The first abstract was presented by Antoni Ribas from UCLA. He summarized results from the KEYNOTE 001 study, the phase 1/2 study of pembrolizumab, the PD-1 abrogating antibody. In this study, they stratified patients by their level of LDH: below the upper limit of normal, 1-2 times the upper limit of normal, and more than twice the upper limit of normal. As one might expect, the response rates were clearly associated with LDH level. They varied from 43% for normal LDH to 20.6% for LDH that was 1-2 times normal, and a 7% response rate for twice-normal LDH.
Yet, the interesting thing was the duration of response. Whether you had an elevated LDH or your LDH was normal, response was about the same. Of those who had a normal LDH, 76% were in remission; of those with LDH above normal, 66% were in remission, implying that the duration of response would be excellent. As long as you achieved a response, it did not depend on the LDH level. Interestingly, the authors pointed out that these results exactly paralleled what was seen in the KEYNOTE-006 study,[2,3] which was a randomized study in treatment-naive patients. There, pembrolizumab response rates were 40%, 34%, and 11% if you had normal, 1-2 times normal, or above twice-normal LDH levels, respectively.
Keep in mind that LDH catalyzes pyruvate to lactate and may be not only a prognostic marker but also an immunosuppressive. James Larkin, from The Royal Marsden, presented a compilation of data from a number of trials of nivolumab, the other PD-1 antibody that is approved for melanoma. Data were taken from a randomized three-arm trial of ipilimumab + nivolumab versus ipilimumab alone versus nivolumab alone; a trial of ipilimumab + nivolumab versus ipilimumab (the CheckMate 069 study); and a first-line trial of nivolumab versus chemotherapy (the CheckMate 066 study). More than 1200 patients were stratified by LDH level: below the upper limit of normal, 1-2 times normal, and more than twice normal.
The data [for single-agent nivolumab presented by Dr Larkin] were very similar to those discussed by Dr Ribas with pembrolizumab; whereas for the combination—even though the [response rate in the group that had LDH levels] below the upper limit of normal was excellent at 65%—the response rate dropped to 45% and then to 33% as the LDH level went to twice normal and then more than twice normal. The nivolumab data almost exactly paralleled the pembrolizumab data with 51% versus 31% versus 17%—slightly better numbers, but still the same trend showing that the response rate with nivolumab dropped as the LDH level rose.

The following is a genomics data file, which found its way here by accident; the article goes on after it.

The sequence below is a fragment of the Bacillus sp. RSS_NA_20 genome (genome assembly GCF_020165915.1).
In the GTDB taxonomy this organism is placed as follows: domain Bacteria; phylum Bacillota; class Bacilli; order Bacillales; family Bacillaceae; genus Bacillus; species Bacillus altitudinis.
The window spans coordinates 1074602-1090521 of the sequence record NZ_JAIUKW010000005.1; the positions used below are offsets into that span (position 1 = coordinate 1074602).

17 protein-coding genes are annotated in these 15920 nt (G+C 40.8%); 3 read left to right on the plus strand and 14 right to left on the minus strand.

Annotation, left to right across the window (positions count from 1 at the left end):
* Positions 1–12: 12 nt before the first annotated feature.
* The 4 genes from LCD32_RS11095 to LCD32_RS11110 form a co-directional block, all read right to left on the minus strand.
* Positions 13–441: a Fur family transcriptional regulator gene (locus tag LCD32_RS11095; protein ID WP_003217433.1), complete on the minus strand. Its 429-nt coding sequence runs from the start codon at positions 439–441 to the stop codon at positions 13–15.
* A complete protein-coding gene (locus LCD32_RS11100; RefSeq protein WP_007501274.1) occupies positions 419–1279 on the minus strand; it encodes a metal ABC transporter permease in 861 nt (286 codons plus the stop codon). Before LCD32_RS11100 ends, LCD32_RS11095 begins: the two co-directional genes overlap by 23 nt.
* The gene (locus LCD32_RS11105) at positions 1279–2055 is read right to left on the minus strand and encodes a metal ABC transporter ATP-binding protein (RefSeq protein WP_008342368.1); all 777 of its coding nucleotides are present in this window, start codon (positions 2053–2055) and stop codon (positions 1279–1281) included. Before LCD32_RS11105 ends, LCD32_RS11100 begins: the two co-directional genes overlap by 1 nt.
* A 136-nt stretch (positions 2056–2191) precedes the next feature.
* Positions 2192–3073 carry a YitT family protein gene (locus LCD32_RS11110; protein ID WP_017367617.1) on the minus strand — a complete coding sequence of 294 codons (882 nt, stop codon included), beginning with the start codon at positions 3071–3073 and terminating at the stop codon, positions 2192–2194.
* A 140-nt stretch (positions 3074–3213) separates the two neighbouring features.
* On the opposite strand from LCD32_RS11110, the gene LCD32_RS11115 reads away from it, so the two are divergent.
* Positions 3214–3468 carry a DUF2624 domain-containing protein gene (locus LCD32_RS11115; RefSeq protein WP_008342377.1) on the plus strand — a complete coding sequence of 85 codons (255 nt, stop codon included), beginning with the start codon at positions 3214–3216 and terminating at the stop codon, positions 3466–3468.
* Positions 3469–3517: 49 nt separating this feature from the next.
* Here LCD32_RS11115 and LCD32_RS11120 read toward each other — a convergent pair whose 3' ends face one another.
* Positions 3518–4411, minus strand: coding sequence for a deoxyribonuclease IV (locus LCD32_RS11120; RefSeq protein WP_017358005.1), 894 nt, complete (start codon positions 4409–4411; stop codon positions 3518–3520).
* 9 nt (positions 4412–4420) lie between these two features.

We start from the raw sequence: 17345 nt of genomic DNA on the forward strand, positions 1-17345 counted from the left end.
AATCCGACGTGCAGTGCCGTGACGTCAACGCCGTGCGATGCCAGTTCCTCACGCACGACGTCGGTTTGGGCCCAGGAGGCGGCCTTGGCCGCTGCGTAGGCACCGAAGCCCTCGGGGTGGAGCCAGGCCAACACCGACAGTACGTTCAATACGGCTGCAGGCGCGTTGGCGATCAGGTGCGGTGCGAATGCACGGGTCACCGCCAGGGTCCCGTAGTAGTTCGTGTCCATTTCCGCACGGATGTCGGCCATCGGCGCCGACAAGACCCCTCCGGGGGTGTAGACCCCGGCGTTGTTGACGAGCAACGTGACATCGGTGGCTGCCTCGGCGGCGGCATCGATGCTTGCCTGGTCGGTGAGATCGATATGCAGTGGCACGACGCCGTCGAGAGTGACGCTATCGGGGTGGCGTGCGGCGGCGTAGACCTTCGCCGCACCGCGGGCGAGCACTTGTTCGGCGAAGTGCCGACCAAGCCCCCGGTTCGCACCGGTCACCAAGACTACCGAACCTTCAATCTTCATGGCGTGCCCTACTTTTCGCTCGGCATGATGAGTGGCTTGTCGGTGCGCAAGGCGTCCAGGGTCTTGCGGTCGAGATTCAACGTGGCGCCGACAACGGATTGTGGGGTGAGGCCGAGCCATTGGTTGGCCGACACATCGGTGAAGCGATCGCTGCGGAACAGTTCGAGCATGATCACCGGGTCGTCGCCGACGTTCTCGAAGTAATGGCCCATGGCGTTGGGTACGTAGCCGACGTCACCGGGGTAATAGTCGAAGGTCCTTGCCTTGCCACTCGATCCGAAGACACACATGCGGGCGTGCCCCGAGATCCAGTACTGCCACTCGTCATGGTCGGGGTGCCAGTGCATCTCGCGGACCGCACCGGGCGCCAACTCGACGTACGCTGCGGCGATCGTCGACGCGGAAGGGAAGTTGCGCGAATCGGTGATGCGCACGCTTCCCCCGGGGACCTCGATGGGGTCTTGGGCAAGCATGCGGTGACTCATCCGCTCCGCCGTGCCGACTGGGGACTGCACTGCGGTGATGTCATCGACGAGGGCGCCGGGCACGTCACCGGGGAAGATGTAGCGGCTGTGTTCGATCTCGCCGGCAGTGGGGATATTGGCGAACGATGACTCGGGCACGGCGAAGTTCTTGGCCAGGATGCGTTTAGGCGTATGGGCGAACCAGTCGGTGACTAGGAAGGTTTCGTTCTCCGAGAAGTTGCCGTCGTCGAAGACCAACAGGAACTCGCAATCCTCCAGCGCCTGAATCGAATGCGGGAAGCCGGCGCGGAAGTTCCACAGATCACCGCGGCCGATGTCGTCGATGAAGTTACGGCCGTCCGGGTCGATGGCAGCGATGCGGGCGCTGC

They also looked at progression-free survival (PFS). At 18 months, the same phenomenon occurred: As the LDH level rose, the benefit dropped. For the combination, PFS at 18 months was 54% for those with normal LDH versus 47% for those with 1-2 times normal LDH, versus 17% for those with twice-normal LDH. For nivolumab alone, it was pretty much the same trend: 35% for those with normal LDH versus 28% for those with 1-2 times normal LDH versus only 5% PFS at 18 months for those with twice-normal LDH. However, these responses were durable. Interestingly, they looked at the adverse events. Not only were the adverse events not any different in patients with normal LDH versus elevated LDH versus twice-normal LDH, but you could almost see a decreasing trend in the adverse events with the combination, although the numbers were quite close together.
The bottom line is that LDH remains a puzzling but significant negative prognostic factor in melanoma and immunotherapy. Understanding how to best treat patients with quite elevated LDH remains a major unmet need in melanoma.